The lead vocal is, of course, the primary focus in most pop music, making it a key element in the mix. A clean vocal recording—made with a high-quality studio (condenser) mic in a suitable space—should be a good starting point, but even the best vocal tracks can benefit from some appropriate processing. Often this will be subtle, but—as with many aspects of mixing—the devil is in the details. Here are a few basic suggestions for using processors and effects to enhance a vocal recording..
Experienced vocalists hopefully will not need to have their pitch corrected, but for those occasions where the producer decides that the performance could stand to be tightened up pitch-wise, pitch-correction plug-ins like AutoTune, Melodyne, and others can automatically clean up a “pitchy” vocal track. When this kind of processing is used, there are a couple of things to keep in mind.
A vocal part recorded with a good studio condenser mic shouldn’t need a ton of EQ—in fact, it may not need EQ at all. Many engineers prefer to audition different mics to find the one that sounds best on a particular voice, rather than EQing it later. Our ears are so finely tuned to the nuances of the human voice that even a little EQ can sometimes make the voice sound a bit “canned”—over-processed.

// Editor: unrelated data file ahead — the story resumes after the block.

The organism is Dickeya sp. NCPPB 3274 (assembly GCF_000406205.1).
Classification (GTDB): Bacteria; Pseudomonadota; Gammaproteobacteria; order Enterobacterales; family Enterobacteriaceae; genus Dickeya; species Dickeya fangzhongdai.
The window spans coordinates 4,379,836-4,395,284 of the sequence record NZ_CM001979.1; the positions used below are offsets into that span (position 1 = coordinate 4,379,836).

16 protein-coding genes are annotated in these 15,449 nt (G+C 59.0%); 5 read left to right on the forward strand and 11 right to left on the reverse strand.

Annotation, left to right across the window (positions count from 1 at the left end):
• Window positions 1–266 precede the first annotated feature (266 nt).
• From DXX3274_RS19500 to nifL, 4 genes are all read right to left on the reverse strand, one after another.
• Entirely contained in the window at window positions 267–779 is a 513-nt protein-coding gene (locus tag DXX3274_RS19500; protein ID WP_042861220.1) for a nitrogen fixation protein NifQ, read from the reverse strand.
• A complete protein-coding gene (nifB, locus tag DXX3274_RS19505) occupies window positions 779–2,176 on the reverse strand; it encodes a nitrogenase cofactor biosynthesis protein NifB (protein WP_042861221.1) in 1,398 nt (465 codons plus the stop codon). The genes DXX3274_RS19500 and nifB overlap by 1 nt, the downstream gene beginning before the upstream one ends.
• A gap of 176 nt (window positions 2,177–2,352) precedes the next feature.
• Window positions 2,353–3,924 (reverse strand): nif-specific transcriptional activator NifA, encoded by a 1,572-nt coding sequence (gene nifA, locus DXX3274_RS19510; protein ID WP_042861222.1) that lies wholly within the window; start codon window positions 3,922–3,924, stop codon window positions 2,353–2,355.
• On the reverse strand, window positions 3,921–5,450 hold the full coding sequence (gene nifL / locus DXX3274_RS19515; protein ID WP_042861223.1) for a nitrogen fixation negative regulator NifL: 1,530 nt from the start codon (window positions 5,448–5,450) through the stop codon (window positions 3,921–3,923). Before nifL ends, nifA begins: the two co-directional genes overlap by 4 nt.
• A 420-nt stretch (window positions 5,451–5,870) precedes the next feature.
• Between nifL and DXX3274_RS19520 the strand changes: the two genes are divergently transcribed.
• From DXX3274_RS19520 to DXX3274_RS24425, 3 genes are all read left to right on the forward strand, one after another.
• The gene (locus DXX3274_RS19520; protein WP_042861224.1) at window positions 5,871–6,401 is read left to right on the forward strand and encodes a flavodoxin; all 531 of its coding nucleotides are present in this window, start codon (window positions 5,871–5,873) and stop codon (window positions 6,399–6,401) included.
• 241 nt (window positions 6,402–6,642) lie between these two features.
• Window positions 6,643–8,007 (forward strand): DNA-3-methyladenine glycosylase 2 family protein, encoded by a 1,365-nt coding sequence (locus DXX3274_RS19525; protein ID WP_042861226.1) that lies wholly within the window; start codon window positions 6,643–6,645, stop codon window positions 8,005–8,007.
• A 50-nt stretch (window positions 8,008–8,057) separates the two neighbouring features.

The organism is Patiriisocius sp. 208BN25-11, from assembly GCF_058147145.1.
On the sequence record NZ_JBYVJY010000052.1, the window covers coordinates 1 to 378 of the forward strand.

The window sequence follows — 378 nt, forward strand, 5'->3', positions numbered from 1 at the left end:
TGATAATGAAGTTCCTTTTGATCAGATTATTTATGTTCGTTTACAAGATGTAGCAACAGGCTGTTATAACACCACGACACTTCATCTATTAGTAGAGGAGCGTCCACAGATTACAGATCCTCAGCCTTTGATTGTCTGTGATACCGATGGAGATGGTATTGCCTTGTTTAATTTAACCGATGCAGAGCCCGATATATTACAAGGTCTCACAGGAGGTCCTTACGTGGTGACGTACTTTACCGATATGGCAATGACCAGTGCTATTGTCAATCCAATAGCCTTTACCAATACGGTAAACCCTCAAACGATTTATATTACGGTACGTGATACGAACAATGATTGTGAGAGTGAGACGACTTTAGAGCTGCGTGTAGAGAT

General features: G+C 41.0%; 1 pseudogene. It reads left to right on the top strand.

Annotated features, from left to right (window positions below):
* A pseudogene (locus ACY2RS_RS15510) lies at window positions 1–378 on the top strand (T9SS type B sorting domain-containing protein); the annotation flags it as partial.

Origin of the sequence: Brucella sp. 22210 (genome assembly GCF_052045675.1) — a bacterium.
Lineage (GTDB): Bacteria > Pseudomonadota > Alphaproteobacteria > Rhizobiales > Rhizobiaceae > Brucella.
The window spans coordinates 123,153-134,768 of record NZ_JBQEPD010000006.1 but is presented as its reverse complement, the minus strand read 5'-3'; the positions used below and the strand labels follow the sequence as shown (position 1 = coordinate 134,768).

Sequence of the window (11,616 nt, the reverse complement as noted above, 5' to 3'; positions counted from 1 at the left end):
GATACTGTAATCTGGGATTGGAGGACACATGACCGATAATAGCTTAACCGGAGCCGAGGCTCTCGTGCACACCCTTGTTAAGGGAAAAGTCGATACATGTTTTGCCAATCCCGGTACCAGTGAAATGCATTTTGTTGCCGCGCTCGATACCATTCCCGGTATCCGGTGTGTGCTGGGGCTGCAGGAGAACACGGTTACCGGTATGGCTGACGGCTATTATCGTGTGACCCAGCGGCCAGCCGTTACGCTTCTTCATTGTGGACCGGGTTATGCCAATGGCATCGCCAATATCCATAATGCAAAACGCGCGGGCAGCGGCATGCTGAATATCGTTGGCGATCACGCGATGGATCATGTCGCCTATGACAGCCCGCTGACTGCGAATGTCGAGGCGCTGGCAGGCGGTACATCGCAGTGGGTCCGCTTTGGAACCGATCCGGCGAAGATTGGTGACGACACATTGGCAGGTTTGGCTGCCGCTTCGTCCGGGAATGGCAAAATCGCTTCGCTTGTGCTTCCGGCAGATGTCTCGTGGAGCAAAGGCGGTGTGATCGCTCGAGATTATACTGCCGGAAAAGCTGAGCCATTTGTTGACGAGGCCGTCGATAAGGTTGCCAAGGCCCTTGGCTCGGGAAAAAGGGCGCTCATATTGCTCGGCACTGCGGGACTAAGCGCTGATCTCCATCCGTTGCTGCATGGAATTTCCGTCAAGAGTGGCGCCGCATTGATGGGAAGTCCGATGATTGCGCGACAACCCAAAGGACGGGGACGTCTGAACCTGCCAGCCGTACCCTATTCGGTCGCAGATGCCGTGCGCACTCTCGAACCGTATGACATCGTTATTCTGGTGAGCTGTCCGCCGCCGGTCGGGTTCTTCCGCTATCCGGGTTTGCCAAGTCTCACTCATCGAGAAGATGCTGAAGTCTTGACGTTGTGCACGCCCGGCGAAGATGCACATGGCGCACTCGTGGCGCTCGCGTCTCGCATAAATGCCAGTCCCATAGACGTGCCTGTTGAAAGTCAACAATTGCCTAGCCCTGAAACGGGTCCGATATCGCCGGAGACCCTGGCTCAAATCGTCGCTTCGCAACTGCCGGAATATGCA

Of course a little subtle EQ may be called for in the context of the mix. Depending on the mic used, a bit of a lift in the 5k-10k range can add presence, lifting the vocal above the track. A couple of dB may be enough, especially since many mics—including high-end studio mics—already incorporate this kind of subtle presence boost.
A special case for EQ might be to deal with a vocal track that was recorded live with a stage mic like an SM58/57. The combination of a dynamic stage mic’s less-airy high end and the bass boost that results from the Proximity Effect (when a directional mic is held close to the singer’s mouth) may necessitate a little corrective EQ. A broad dip of several dB in the bass from around 200Hz down can help ameliorate an overly bassy tone, and a small boost in the 10K+ range might add a little welcome air—just don’t expect it to achieve the high-frequency clarity and transparency of a studio condenser.